We are very pleased to announce that our application to register community interest in the Sick Kids site has now been submitted and that the owners of the site have been notified to pause their sale process whilst the Scottish Ministers make a decision on our application within 30 days. This press release was issued today (28.3.17):
ACID TEST FOR NEW URBAN ‘RIGHT TO BUY’ LAWS
SCOTTISH ministers are facing the first big test of new laws to extend the ‘right to buy’ to urban areas with a new community-led bid for one of the country’s most famous hospitals.
Residents living next to the Sick Kids Hospital in Edinburgh have submitted an application to the Scottish Government to be given first refusal on the four-acre site being sold by NHS Lothian.
Affordable co-operative housing, healthcare and nursery facilities, space for social enterprises and a multi-purpose community hall are among the ideas suggested by local residents if the Marchmont and Sciennes Development Trust (MSDT) bid is successful.
The city centre hospital is due to close and move to a new facility on the outskirts of Edinburgh next year, and MSDT is facing competition for the 122-year-old facility from private developers keen to build luxury flats.
MSDT spokesman, Nathan Bower-Bir, said: “This is a significant test of the Scottish Government’s ambitious plans to give the ‘right to buy’ enjoyed by rural communities to those living in towns and cities.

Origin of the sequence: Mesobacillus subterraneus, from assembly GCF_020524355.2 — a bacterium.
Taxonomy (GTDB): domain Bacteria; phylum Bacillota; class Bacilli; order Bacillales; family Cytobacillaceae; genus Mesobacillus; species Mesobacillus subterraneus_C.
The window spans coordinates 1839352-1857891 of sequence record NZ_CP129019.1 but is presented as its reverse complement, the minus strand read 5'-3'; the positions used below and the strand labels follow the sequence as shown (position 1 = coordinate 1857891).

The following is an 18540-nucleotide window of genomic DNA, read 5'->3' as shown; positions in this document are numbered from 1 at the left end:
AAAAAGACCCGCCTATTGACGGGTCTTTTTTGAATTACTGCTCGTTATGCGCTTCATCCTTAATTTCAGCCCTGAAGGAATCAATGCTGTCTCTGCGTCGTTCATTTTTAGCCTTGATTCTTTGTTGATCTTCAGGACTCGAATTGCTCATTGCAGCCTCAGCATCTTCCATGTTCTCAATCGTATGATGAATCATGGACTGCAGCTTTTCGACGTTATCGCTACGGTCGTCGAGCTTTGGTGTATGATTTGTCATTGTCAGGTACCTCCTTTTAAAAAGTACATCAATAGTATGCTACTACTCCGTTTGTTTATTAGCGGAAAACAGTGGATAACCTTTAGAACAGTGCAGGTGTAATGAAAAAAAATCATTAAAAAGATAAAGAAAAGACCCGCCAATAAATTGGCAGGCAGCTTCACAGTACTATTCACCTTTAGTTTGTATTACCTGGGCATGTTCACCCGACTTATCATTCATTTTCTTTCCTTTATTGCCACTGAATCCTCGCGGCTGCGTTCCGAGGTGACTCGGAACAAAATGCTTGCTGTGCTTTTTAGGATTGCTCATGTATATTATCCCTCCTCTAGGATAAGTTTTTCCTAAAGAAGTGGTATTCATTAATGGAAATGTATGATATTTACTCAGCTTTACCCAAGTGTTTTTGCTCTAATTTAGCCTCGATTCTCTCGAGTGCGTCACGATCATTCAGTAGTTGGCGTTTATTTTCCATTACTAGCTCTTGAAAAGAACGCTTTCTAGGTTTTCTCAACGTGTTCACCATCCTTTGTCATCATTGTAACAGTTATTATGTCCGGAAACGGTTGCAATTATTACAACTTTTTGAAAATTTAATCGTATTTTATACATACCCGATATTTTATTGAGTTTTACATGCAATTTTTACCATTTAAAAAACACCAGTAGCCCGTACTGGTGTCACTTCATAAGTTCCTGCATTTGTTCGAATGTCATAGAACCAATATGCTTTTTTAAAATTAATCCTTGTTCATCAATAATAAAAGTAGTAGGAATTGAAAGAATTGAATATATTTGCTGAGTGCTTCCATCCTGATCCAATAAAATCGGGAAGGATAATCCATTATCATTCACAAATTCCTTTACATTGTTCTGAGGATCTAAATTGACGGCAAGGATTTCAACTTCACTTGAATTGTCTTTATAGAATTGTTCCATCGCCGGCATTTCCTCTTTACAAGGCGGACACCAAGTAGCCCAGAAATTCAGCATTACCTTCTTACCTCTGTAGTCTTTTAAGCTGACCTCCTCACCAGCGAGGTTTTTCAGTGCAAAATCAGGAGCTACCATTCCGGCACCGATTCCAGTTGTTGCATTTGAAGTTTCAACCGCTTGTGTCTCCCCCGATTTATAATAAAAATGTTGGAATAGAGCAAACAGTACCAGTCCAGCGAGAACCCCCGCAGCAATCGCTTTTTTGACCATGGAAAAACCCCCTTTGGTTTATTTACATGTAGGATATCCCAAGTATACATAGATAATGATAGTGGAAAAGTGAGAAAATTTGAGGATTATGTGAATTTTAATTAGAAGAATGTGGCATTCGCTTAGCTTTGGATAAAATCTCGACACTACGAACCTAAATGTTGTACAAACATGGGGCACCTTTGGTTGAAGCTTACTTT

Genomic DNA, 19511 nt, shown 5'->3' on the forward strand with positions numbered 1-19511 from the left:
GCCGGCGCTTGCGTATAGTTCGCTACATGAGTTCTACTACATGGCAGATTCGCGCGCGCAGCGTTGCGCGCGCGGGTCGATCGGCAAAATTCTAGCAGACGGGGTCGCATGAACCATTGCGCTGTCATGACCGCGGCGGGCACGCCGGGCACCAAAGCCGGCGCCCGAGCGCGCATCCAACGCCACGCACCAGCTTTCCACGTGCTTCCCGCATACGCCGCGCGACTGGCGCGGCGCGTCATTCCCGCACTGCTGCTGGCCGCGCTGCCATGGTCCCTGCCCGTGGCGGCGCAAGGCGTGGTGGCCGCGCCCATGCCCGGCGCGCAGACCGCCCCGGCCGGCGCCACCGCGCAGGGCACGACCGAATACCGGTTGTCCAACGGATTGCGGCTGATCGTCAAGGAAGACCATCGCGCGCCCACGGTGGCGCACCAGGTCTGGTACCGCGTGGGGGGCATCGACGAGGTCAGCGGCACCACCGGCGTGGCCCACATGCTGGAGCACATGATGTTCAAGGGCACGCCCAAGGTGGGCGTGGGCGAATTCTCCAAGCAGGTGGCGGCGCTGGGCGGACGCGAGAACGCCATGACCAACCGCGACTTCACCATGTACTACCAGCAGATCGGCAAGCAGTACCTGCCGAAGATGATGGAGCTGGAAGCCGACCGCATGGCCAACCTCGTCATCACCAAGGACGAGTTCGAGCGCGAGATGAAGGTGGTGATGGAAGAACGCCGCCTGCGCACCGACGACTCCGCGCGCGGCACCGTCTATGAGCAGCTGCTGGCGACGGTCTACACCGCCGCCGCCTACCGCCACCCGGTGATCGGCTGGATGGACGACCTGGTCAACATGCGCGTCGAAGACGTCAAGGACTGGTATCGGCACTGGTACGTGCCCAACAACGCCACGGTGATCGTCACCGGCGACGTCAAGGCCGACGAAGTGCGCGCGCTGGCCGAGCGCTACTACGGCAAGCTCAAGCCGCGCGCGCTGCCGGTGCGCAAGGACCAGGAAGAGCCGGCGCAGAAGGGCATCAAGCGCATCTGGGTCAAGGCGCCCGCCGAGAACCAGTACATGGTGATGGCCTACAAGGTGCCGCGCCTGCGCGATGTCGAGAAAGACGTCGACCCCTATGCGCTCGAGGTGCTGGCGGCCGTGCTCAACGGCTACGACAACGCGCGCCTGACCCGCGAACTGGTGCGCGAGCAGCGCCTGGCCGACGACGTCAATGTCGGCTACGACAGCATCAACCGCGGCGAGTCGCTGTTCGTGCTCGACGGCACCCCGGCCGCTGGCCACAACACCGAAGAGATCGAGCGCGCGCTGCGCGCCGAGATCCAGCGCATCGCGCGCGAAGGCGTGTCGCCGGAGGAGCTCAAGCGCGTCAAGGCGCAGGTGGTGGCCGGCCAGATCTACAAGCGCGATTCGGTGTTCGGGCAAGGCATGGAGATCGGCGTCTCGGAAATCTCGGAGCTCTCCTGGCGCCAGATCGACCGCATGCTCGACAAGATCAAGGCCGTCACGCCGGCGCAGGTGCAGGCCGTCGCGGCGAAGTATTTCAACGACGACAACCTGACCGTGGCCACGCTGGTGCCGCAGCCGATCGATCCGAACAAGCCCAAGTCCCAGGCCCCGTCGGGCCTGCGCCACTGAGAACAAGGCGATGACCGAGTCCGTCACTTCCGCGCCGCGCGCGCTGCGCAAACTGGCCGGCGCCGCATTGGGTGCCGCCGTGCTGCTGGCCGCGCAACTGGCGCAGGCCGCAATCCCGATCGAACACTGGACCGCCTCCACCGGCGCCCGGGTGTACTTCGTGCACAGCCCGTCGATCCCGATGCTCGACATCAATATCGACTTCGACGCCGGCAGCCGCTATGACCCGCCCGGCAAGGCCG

“The hospital is dearly held by people both locally and across Scotland. Whilst we’re sad to see it move, this is a dream opportunity to bring this historic site under community control and put it to the benefit of all of us – not just the well off.
“The people of this community are driving this idea and it is clear they want more than what we have seen at other city centre sites sold off, where developers cram in as many expensive flats as they can and fence off any green space from public access.
“This is a opportunity for ministers to show that these laws are not token gestures, but in fact are significant acts of reform that truly empower local communities.“People living here see the great potential of preserving the Sick Kids’ heritage as well as revitalising our local area.
“We hope the Scottish Government can match our ambition and the ambition shown by Holyrood in passing this legislation.”
Residents have already held three public meetings to discuss the future of the hospital and a petition has attracted significant community backing.
The site is part owned by NHS Lothian and its charitable trust, the Edinburgh and Lothians Health Foundation, which uses donations and legacies to improve the physical and mental health of the people of Scotland.
The first urban community buy-out under the Scottish Government is expected to take place in Portobello with a community takeover of a redundant church, but the Sick Kids plans are on a much larger and more complicated site.
When the community right to buy law was passed, the then local government minister Derek Mackay called it a “momentous step forward”. The Scottish Government currently has a target to double the amount of land under community ownership to a million acres by 2020.
The MSDT application has now been submitted to the Scottish Government’s community land team alongside letters of support from local businesses and politicians.
Under the terms of the legislation, the Sick Kids sale process has now been paused and ministers have 30 days to decide if the MSDT bid should get first refusal on the site.
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